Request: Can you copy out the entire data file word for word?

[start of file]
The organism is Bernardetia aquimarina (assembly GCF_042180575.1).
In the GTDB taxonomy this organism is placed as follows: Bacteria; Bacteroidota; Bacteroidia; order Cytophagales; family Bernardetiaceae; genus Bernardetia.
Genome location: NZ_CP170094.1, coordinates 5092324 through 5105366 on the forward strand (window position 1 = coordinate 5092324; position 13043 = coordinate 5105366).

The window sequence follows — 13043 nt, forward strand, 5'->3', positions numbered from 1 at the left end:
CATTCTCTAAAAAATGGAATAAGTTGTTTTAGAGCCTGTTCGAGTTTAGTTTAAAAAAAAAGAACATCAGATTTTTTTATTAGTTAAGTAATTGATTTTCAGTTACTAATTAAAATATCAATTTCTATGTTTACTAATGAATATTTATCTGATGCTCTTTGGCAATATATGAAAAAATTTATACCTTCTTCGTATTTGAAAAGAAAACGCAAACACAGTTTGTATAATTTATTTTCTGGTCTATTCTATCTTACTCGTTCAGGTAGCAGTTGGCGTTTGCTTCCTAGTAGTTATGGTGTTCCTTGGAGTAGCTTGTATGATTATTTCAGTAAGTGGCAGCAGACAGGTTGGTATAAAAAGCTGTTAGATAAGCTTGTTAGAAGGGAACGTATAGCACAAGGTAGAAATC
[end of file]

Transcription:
The organism is Bernardetia aquimarina (assembly GCF_042180575.1).
In the GTDB taxonomy this organism is placed as follows: Bacteria; Bacteroidota; Bacteroidia; order Cytophagales; family Bernardetiaceae; genus Bernardetia.
Genome location: NZ_CP170094.1, coordinates 5092324 through 5105366 on the forward strand (window position 1 = coordinate 5092324; position 13043 = coordinate 5105366).

The window sequence follows — 13043 nt, forward strand, 5'->3', positions numbered from 1 at the left end:
CATTCTCTAAAAAATGGAATAAGTTGTTTTAGAGCCTGTTCGAGTTTAGTTTAAAAAAAAAGAACATCAGATTTTTTTATTAGTTAAGTAATTGATTTTCAGTTACTAATTAAAATATCAATTTCTATGTTTACTAATGAATATTTATCTGATGCTCTTTGGCAATATATGAAAAAATTTATACCTTCTTCGTATTTGAAAAGAAAACGCAAACACAGTTTGTATAATTTATTTTCTGGTCTATTCTATCTTACTCGTTCAGGTAGCAGTTGGCGTTTGCTTCCTAGTAGTTATGGTGTTCCTTGGAGTAGCTTGTATGATTATTTCAGTAAGTGGCAGCAGACAGGTTGGTATAAAAAGCTGTTAGATAAGCTTGTTAGAAGGGAACGTATAGCACAAGGTAGAAATC